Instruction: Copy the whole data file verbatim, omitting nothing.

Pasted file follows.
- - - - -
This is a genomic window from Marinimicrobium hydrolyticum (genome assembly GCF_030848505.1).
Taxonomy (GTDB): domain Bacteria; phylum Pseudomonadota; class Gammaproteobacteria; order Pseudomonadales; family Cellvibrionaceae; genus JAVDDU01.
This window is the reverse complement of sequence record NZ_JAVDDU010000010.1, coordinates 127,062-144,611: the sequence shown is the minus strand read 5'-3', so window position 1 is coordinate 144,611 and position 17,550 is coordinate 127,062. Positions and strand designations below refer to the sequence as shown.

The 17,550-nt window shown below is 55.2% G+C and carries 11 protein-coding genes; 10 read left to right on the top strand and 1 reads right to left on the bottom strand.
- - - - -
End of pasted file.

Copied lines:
This is a genomic window from Marinimicrobium hydrolyticum (genome assembly GCF_030848505.1).
Taxonomy (GTDB): domain Bacteria; phylum Pseudomonadota; class Gammaproteobacteria; order Pseudomonadales; family Cellvibrionaceae; genus JAVDDU01.
This window is the reverse complement of sequence record NZ_JAVDDU010000010.1, coordinates 127,062-144,611: the sequence shown is the minus strand read 5'-3', so window position 1 is coordinate 144,611 and position 17,550 is coordinate 127,062. Positions and strand designations below refer to the sequence as shown.

The 17,550-nt window shown below is 55.2% G+C and carries 11 protein-coding genes; 10 read left to right on the top strand and 1 reads right to left on the bottom strand.